Believe it or not, the Pope had to get involved in a fruitcake controversy in the 15th century. Pope Innocent VIII had to explicitly approve the use of milk butter in fruitcakes in Saxony in 1490 in a document known as the “Butter Letter.” Fruitcakes in German-speaking countries are known as stollen, which is also a Christmas food.
A popular Christmas beverage you’ll find in Christmas markets all around Europe, but especially in Germany, is glühwein or mulled wine.
Mulled wine is a wine served hot, which usually includes spices, sugar, and sometimes fruit. Mulled cider is also a similar traditional drink in some regions.
In Norway, Sweden, and Finland, the traditional Christmas dish is lutefisk. Lutefisk is a dried whitefish, usually cod, which is cured in lye, and then rehydrated by soaking in water for several days. When fully rehydrated, it becomes a jelly-type substance.
It went out of fashion in Nordic countries as a Christmas meal, but it has been making a comeback. There is actually more lutefisk consumed during Christmas nowadays in Minnesota and Wisconsin than there is in the countries I just mentioned.
Lutefisk evokes very polarized opinions. People either love it or hate it, with there probably being more in the latter camp.
In Poland, the Christmas Eve meal is usually meatless but does include fish. The ??Wigilia meal will include beetroot soup, perogies, pickled herring, and many other dishes.
Pickled herring is also a popular Christmas dish in Ukraine, Lithuania, and Russia.
Many of the most popular Christmas foods are sweets or desserts.
Perhaps the most symbolic symbols of Christmas are candy canes.
Confectionaries in Germany in the 17th centurycommonly made sticks made of sugar. The earliest mention of candy canes dates back to 1670. The choirmaster at the Cologne Cathedral bent the sticks to look like a shepherd’s crook and gave them to children at the long Christmas service.
At the time, the canes were all white. The tradition of giving these candies to children at church on Christmas spread throughout Europe. In 1847, the first mention of candy canes appeared in the United States. They were used by a German immigrant named August Imgard, who used them to decorate his Christmas tree.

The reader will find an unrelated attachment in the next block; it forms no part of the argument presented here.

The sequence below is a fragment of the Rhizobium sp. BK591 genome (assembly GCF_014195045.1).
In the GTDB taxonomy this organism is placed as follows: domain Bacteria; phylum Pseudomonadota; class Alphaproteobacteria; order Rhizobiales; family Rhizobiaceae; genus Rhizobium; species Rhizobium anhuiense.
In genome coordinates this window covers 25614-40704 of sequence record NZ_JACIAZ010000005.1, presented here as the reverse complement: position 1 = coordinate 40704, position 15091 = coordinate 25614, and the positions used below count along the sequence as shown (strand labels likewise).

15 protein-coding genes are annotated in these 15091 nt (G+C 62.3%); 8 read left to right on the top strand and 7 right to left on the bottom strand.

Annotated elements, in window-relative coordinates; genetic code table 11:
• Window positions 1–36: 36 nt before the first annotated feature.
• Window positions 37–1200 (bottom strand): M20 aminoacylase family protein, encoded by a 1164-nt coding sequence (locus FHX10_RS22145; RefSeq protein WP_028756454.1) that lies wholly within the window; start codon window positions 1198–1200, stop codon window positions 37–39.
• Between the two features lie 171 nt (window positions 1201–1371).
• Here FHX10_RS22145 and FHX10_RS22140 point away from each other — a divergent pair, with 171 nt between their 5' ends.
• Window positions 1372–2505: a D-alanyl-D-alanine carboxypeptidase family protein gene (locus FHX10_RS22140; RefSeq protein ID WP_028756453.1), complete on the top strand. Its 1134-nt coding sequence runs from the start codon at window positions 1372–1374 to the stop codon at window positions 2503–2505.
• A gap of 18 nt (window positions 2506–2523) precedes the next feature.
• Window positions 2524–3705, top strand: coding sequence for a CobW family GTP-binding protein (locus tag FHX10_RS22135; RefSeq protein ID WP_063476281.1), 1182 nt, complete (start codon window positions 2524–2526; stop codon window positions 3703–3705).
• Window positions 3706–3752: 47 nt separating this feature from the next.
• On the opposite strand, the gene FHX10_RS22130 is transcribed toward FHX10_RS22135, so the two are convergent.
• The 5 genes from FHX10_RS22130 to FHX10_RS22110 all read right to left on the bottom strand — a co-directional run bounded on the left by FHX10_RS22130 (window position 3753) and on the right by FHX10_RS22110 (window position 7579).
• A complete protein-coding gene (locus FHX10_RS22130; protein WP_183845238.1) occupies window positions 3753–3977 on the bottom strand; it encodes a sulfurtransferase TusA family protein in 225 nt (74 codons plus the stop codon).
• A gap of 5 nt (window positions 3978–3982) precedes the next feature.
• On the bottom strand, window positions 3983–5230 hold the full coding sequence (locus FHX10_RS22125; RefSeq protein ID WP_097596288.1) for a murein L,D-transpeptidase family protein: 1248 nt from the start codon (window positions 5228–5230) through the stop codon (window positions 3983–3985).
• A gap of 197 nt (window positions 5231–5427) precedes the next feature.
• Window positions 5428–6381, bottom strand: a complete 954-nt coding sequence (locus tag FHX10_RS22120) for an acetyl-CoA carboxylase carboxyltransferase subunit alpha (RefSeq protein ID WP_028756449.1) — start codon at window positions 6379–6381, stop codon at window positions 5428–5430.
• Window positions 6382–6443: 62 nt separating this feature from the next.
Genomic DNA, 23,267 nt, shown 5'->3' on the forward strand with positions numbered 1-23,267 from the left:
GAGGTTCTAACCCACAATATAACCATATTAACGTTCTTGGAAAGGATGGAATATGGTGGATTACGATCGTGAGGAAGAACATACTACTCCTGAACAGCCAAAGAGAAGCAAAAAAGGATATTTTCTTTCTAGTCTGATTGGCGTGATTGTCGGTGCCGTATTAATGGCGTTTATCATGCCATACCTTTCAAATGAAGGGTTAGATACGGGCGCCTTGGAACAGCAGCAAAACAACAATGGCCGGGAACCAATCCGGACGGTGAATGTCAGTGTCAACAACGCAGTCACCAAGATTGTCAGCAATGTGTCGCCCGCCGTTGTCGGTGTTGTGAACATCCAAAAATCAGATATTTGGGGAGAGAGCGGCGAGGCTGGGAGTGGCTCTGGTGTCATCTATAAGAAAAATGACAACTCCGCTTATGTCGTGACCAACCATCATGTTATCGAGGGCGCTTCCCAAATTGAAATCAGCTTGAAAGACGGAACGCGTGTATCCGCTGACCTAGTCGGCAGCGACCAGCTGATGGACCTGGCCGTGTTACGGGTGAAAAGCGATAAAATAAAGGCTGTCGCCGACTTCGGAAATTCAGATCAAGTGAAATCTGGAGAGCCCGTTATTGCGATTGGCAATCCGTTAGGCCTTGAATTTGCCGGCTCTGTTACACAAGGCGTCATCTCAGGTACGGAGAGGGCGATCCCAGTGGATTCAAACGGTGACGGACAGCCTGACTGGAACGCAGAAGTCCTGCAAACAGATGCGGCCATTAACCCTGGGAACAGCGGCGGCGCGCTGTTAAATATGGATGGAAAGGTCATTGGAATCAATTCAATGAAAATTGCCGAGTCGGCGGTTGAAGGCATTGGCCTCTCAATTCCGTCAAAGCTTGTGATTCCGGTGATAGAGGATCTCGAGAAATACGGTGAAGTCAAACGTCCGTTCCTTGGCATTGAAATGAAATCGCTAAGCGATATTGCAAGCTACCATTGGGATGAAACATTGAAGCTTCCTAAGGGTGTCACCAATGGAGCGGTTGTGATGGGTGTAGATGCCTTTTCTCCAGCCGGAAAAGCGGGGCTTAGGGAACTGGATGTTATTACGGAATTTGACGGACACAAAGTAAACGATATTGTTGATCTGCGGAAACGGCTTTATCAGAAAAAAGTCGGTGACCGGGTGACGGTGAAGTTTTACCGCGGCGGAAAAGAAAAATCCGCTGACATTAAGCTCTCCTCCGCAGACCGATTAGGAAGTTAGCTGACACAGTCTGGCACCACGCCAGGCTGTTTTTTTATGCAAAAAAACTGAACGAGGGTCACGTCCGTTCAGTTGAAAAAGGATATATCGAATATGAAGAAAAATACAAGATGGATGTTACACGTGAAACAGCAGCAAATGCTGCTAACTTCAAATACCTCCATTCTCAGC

There is no evidence of striped candy canes until the 20th century. It was at some point around the beginning of the 20th century when candy makers began to add peppermint and wintergreen flavors and stripes.
A confectioner named Robert McCormack, who owned a company called Bob’s Candies, invented a machine that would automatically bend candy canes, making him the largest producer of candy canes in the world.
Another sweet Christmas tradition is gingerbread.
Gingerbread dates back over a thousand years. It was supposedly brought to France in 992 by an Armenian monk named Gregory of Nicopolis. Gingerbread was originally just a spiced bread, most commonly using ginger root, which is how it got its name.
Gingerbread was, for centuries, traditionally a hard substance more like a cookie. This was how it was used to make gingerbread men. The first gingerbread men are attributed to the court of Queen Elizabeth I of England, who gave them to representatives of foreign royal courts.
Gingerbread is popular all over Europe, with different countries having slightly different takes on how it is made and served.
The first gingerbread houses were created in Germany in the early 19th century. They were actually made in response to the Hansel and Gretel fairy tale, which was published in 1812 by the Brothers Grimm.
When Europeans took the recipe for gingerbread with them to the Americans, they switched sugar with molasses, which was cheaper. This resulted in a softer gingerbread than was available in Europe.
The largest gingerbread house ever created was in 2013 in Bryan, Texas. A group built an edible house that was 2,520 square feet or 234 square meters in size. It was estimated to have had 35.8 million calories.
Assuming that a person ate the necessary 2,000 calories per day, the world record gingerbread house would take them 49 years to consume.